Malta’s English heritage, EU membership, and reputation as a hotspot for business connections make it an attractive one for small and medium sized enterprises (SMEs), according to the person responsible for promoting the country as part of a German business network.
The local chapter of the German SME business network BVMW, BVMW Auslandsbüro Malta, set up last month and led by Alfons Schwarte, is working to attract German and other businesses hoping to open up a new location in Malta.
The organisation, which boasts over 300 branches and 900,000 affiliated companies, and is active in 68 countries, will promote Malta in various ways.
“We will offer delegation trips for German entrepreneurs, sure, but it goes beyond that,” explains Mr Schwarte.
“Our organisation, across all our chapters, organises business days, where Malta will be presented as a possible business location.”
“We also regularly work with foreign chambers of commerce in Germany,” he continues. “Through this collaboration, we can host delegations coming from outside Germany.
“Finally, we will use the international network of the association to present Malta outside of the EU.”
BVMW therefore does more than act as a bridge between Malta and German businesses, with its reach extending far outside Germany’s borders.
The organisation is very clear on the type of businesses they will promote Malta to. These include financial consultancies, digitalisation companies, trade companies and consulting companies, with turnover between €300,000 and €10 million, that want to start their business in Malta with two to five employees.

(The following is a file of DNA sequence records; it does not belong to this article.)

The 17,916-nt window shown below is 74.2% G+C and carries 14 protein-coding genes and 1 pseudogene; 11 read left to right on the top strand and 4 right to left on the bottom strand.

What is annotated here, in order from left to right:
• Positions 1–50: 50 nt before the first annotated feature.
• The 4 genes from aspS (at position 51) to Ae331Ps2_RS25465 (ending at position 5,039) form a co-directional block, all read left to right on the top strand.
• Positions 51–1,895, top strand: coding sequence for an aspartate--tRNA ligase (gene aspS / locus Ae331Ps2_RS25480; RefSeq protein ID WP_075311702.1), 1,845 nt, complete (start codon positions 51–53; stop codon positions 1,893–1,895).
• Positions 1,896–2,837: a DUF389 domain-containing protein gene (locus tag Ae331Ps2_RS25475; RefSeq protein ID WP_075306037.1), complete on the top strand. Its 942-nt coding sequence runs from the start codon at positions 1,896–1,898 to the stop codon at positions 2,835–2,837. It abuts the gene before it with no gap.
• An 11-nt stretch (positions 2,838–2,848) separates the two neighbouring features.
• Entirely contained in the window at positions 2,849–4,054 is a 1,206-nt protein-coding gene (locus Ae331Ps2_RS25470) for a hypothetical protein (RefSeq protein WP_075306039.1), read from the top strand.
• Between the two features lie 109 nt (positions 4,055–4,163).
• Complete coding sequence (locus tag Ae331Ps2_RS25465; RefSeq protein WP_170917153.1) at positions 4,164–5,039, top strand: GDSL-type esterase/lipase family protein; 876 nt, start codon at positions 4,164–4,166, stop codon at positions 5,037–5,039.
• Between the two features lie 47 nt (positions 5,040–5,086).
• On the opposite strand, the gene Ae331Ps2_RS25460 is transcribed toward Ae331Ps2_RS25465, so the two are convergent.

Asked what led the BVMW to open a local chapter in Malta, Mr Schwarte pointed out that Malta is an important trading partner for Germany.
“Many German companies have settled here and operate from Malta,” he says. “There’s Lufthansa, Seifert, Playmobile, to mention a few.”
“The association would like to promote Malta as a location. It is a European location impressive in its proximity to Africa.”
He continues: “Malta also has the advantage of the English language and competitive labour costs.”
Mr Schwarte explains that Malta is seen as a hotspot for business connections, and German entrepreneurs appreciate the English influence.
“German entrepreneurs know the importance of diversification,” he says. “The name of the company becomes better known and another market is opened up.”
He also brings up the support shown by Malta Enterprise, with which BVMW Malta envisages close collaboration.
Malta’s membership in the EU is also important, not only because of the internal market, but also because German entrepreneurs have access to EU funding here.
Malta’s value-added as a jurisdiction for German SMEs further increases when considering the much shorter distances when compared to Germany, while the country’s tax incentives, under certain conditions, act as the cherry on top.
“The sum of all these advantages makes Malta so interesting,” says Mr Schwarte.
“And last but not least,” he says with a wry smile, “the weather is simply better in Malta.”
Asked on the other hand the value German companies can bring to the Maltese economy, he notes that German companies setting up in Malta are first and foremost employers and pay into the social security system on behalf of their employees, while German entrepreneurs also pay taxes in Malta.
He also points out that the presence of German companies has a knock-on effect on other sectors, noting that the Maltese domestic market is boosted by consumption.
“But the most important thing,” he concludes, “is the new links that will be created between the two countries.”
Alfons Schwarte (centre) during the launch of BVMW Auslandsbüro Malta
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